Early Fragments

Early Fragments


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further info

Official Release Date Feb 12, 2013
Artist Fear of Men
Genre Pop
Version  US
PAX-Code PAX0004836568
Item Code  0827175009412


  • Manufacturer: Kanine Records

track listing

1. Seer2. Mosaic3. Your Side4. Green Sea5. Born6. Doldrums7. Ritual Confession8. Spirit House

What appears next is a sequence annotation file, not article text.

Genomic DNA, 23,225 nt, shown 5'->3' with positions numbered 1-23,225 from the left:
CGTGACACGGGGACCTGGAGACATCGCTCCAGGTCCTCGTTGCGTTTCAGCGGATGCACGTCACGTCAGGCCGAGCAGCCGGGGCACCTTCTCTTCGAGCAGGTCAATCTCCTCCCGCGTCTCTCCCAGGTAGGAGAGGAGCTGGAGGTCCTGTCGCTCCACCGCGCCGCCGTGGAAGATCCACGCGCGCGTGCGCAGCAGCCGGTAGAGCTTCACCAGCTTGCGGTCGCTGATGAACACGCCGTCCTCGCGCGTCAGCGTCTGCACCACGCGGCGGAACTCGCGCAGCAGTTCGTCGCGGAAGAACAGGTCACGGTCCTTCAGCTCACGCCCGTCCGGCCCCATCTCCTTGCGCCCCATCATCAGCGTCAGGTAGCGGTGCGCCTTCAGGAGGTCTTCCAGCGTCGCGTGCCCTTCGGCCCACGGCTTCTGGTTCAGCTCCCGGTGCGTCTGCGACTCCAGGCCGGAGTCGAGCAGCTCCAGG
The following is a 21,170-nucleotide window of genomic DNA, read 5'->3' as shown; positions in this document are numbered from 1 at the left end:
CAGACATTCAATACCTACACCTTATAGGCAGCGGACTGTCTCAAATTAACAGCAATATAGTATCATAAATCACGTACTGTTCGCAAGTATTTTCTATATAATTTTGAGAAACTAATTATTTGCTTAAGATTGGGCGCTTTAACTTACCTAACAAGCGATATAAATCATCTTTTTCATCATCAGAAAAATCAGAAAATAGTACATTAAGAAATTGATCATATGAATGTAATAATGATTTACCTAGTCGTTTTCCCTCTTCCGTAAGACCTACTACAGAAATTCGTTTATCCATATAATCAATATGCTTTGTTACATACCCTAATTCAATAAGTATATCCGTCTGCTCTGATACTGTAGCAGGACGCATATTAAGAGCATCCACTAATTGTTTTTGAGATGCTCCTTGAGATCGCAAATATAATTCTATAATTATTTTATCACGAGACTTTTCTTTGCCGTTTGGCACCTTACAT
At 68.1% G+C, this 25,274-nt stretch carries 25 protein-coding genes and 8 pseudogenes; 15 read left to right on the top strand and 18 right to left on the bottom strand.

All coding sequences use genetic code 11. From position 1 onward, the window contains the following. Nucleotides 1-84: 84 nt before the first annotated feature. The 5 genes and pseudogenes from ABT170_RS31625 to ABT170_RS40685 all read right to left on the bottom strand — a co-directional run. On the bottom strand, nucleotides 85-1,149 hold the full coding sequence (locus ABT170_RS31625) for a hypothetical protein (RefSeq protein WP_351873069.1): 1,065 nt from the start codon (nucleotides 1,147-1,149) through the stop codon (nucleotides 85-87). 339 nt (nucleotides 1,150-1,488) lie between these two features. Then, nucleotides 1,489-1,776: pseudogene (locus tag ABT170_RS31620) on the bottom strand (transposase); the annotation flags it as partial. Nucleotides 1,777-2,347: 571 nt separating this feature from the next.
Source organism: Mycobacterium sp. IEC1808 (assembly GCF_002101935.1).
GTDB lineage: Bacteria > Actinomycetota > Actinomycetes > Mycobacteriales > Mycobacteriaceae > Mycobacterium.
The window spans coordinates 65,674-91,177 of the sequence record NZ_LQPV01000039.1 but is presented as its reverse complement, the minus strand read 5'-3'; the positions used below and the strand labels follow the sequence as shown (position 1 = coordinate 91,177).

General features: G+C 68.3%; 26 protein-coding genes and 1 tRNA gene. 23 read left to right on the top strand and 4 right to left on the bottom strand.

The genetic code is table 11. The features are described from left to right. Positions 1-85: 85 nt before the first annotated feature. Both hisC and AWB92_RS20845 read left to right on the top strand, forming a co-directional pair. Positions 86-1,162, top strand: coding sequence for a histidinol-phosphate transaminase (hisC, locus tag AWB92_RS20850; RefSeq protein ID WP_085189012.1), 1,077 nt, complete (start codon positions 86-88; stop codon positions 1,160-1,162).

"We are always in the evening" begins "Doldrums," a three-minute work of catchy but haunted pop by U.K. indie quartet Fear of Men. This slight lyric, while almost evasive in its ambiguity, manages to set the tone perfectly for the group's unique approach, equal parts understated pop hooks, 4AD styled shrouds of mystery, and art school dropout existential pondering. Early Fragments collects eight songs the band made while still in their infancy, culled from 7"s and limited-run cassettes. Parts of their sound play out like MTV's mid-'90s late-night programming, when bands as disparate Lush, Throwing Muses, or the Cranberries were played back to back, and lumped under the all-encompassing umbrella of "alternative." While the chiming guitars of "Mosaic" or the melancholic bass pulse of "Green Sea" point to contemporary indie acts like Beach Fossils or Pains of Being Pure at Heart, Fear of Men are set apart dramatically from their peers by songwriter and vocalist Jess Weiss' lyrics. Flitting between dire philosophical observations and listless melancholia, Weiss delivers lines like "Break me into pieces to feel safe like it's normal" or "I remember being born" with distracted off-handedness, riding melodies so carefree that anguished sentiments come off more like lazy sighs. Not many bands could directly quote Sartre in their lyrics and still be taken even remotely seriously, but Weiss delivers her metered spiritual darkness wrapped in beguiling hooks, sung with a riveting confidence. The songs owe as much to the cold sonic atmospheres of the Chills as they do the writing of Anais Nin or Fassbinder's films. Rather than simply marrying a handful of influences, Fear of Men designs their music from an almost uncomfortably personal, place. Weiss broadcasts crippling disconnection, boredom and sexual dread with all the dour verve of a young Morrissey, with the band playing to the juxtaposition of laughably depressing lyrics and sharp melodic pop instrumentation with the same tightrope-walking grace that made the Smiths a perfect band. With these eight tracks, Fear of Men succeeds in the great tradition of singles collections presented as albums being stronger than the results of any single concentrated recording session. In the same way as records like the Buzzcocks' Singles Going Steady, the Smiths' Hatful of Hollow, or even Weirdo Rippers by No Age, the incremental blasts of brilliance collected in one place as Early Fragments fit together perfectly, capturing a remarkably intriguing band at various peaks. While brief, you'd be hard pressed to find a better expression of feeling the weight of the world with a song in your head.


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